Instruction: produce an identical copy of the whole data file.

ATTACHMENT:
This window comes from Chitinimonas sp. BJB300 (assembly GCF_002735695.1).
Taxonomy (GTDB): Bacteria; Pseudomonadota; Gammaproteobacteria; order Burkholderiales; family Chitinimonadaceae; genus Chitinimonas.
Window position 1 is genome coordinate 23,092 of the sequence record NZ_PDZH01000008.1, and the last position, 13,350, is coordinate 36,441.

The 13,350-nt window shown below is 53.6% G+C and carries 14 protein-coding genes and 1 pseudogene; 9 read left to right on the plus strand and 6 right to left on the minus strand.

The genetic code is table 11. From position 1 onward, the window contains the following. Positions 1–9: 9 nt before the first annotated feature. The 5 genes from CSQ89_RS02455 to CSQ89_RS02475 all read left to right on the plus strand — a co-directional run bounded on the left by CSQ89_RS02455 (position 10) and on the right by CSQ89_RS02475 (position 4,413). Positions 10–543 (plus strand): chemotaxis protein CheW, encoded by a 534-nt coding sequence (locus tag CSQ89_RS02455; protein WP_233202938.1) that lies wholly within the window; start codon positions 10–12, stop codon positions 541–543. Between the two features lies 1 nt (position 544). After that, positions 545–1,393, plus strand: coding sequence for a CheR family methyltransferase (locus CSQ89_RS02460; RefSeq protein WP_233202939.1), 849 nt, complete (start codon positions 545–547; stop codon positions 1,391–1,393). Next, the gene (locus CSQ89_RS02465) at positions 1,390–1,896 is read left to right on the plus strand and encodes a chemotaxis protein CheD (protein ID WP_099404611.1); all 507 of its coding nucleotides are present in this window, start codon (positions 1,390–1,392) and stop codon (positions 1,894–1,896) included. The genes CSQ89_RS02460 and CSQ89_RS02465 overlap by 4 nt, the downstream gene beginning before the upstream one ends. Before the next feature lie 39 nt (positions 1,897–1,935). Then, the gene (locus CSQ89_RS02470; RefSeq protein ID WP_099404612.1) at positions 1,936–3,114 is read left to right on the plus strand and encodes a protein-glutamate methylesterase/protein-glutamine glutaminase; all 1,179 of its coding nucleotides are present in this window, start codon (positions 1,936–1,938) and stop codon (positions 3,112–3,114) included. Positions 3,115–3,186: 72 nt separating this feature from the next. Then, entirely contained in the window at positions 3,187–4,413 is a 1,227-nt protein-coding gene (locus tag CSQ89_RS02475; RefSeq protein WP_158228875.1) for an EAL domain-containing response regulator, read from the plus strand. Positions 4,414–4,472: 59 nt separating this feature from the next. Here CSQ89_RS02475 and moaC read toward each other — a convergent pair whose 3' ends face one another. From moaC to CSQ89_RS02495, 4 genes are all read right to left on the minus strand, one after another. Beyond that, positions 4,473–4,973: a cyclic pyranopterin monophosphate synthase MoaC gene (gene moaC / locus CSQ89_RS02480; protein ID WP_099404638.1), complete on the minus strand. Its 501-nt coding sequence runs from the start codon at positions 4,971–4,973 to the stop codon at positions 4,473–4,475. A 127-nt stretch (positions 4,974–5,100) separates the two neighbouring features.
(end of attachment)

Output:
This window comes from Chitinimonas sp. BJB300 (assembly GCF_002735695.1).
Taxonomy (GTDB): Bacteria; Pseudomonadota; Gammaproteobacteria; order Burkholderiales; family Chitinimonadaceae; genus Chitinimonas.
Window position 1 is genome coordinate 23,092 of the sequence record NZ_PDZH01000008.1, and the last position, 13,350, is coordinate 36,441.

The 13,350-nt window shown below is 53.6% G+C and carries 14 protein-coding genes and 1 pseudogene; 9 read left to right on the plus strand and 6 right to left on the minus strand.

The genetic code is table 11. From position 1 onward, the window contains the following. Positions 1–9: 9 nt before the first annotated feature. The 5 genes from CSQ89_RS02455 to CSQ89_RS02475 all read left to right on the plus strand — a co-directional run bounded on the left by CSQ89_RS02455 (position 10) and on the right by CSQ89_RS02475 (position 4,413). Positions 10–543 (plus strand): chemotaxis protein CheW, encoded by a 534-nt coding sequence (locus tag CSQ89_RS02455; protein WP_233202938.1) that lies wholly within the window; start codon positions 10–12, stop codon positions 541–543. Between the two features lies 1 nt (position 544). After that, positions 545–1,393, plus strand: coding sequence for a CheR family methyltransferase (locus CSQ89_RS02460; RefSeq protein WP_233202939.1), 849 nt, complete (start codon positions 545–547; stop codon positions 1,391–1,393). Next, the gene (locus CSQ89_RS02465) at positions 1,390–1,896 is read left to right on the plus strand and encodes a chemotaxis protein CheD (protein ID WP_099404611.1); all 507 of its coding nucleotides are present in this window, start codon (positions 1,390–1,392) and stop codon (positions 1,894–1,896) included. The genes CSQ89_RS02460 and CSQ89_RS02465 overlap by 4 nt, the downstream gene beginning before the upstream one ends. Before the next feature lie 39 nt (positions 1,897–1,935). Then, the gene (locus CSQ89_RS02470; RefSeq protein ID WP_099404612.1) at positions 1,936–3,114 is read left to right on the plus strand and encodes a protein-glutamate methylesterase/protein-glutamine glutaminase; all 1,179 of its coding nucleotides are present in this window, start codon (positions 1,936–1,938) and stop codon (positions 3,112–3,114) included. Positions 3,115–3,186: 72 nt separating this feature from the next. Then, entirely contained in the window at positions 3,187–4,413 is a 1,227-nt protein-coding gene (locus tag CSQ89_RS02475; RefSeq protein WP_158228875.1) for an EAL domain-containing response regulator, read from the plus strand. Positions 4,414–4,472: 59 nt separating this feature from the next. Here CSQ89_RS02475 and moaC read toward each other — a convergent pair whose 3' ends face one another. From moaC to CSQ89_RS02495, 4 genes are all read right to left on the minus strand, one after another. Beyond that, positions 4,473–4,973: a cyclic pyranopterin monophosphate synthase MoaC gene (gene moaC / locus CSQ89_RS02480; protein ID WP_099404638.1), complete on the minus strand. Its 501-nt coding sequence runs from the start codon at positions 4,971–4,973 to the stop codon at positions 4,473–4,475. A 127-nt stretch (positions 4,974–5,100) separates the two neighbouring features.